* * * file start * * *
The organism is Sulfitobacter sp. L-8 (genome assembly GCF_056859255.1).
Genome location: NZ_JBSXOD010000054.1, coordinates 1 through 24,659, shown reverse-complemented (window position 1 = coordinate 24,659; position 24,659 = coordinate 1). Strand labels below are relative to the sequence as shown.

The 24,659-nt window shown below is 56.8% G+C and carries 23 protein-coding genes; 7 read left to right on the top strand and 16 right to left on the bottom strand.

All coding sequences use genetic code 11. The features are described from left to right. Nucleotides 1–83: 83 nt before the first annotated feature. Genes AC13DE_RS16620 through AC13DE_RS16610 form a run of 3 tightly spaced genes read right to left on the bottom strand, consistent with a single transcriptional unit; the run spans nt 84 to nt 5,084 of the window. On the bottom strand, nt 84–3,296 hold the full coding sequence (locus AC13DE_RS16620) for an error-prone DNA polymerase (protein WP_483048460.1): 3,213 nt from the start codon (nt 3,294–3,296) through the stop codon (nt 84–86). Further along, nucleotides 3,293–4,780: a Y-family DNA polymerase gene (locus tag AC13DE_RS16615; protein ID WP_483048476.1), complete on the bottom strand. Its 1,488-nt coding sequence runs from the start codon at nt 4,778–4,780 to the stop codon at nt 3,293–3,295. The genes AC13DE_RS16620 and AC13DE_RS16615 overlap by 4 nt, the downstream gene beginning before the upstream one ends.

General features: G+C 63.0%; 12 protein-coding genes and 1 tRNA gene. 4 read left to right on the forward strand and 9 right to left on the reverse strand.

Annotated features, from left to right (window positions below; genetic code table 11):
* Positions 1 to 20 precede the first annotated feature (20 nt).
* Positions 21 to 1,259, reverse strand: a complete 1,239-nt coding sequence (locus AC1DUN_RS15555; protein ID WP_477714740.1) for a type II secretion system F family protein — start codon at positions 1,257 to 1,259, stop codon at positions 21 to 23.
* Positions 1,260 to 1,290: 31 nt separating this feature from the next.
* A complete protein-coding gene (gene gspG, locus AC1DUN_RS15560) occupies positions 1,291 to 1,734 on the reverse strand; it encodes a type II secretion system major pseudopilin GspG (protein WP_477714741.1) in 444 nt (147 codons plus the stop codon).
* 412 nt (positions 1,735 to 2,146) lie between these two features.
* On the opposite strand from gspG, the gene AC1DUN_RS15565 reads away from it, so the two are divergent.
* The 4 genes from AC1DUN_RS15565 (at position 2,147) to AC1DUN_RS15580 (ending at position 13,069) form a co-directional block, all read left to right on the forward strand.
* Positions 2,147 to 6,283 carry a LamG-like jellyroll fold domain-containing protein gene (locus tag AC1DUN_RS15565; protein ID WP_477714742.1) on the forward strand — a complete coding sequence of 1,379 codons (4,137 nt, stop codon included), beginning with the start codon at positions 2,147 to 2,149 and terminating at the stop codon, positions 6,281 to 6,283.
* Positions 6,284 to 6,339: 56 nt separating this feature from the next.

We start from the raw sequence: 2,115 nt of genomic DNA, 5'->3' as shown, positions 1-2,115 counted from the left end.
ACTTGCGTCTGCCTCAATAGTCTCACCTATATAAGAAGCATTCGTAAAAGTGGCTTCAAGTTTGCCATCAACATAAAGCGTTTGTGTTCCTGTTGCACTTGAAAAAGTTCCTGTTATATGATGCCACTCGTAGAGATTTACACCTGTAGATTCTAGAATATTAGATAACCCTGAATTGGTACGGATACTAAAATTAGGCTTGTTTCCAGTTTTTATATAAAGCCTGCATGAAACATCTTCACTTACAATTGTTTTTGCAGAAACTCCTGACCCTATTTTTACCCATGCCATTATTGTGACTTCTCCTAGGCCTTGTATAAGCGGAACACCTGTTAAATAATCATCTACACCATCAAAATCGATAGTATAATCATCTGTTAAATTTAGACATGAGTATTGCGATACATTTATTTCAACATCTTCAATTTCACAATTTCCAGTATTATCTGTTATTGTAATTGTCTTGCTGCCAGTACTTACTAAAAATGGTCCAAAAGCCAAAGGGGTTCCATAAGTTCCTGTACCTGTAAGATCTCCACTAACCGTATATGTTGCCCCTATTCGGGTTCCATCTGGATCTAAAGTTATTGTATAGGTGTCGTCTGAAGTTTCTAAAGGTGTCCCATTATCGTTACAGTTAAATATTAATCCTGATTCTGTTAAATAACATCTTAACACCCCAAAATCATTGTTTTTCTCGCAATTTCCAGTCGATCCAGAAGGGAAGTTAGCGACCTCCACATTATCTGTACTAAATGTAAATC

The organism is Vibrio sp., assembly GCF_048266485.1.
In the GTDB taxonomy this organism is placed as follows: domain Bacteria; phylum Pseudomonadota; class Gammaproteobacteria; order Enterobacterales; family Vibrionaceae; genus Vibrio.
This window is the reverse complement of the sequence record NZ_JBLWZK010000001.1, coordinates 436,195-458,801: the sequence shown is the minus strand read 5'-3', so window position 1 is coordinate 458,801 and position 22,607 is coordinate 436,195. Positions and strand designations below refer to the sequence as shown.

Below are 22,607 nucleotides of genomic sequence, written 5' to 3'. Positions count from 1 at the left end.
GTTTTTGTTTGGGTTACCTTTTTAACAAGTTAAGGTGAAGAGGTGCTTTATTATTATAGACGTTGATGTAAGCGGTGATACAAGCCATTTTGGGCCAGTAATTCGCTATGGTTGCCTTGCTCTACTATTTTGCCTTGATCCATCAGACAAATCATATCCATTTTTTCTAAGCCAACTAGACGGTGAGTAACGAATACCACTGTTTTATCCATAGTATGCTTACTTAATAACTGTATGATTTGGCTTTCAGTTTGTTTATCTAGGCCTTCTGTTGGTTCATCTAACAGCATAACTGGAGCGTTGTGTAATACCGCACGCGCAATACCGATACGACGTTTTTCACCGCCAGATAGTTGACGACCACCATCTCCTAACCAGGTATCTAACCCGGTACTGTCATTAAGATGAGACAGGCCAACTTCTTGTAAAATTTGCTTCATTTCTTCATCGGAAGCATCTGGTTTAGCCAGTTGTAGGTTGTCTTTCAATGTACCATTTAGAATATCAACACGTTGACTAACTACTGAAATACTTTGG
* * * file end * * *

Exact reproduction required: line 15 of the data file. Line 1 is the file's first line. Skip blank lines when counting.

* Positions 6,284 to 6,339: 56 nt separating this feature from the next.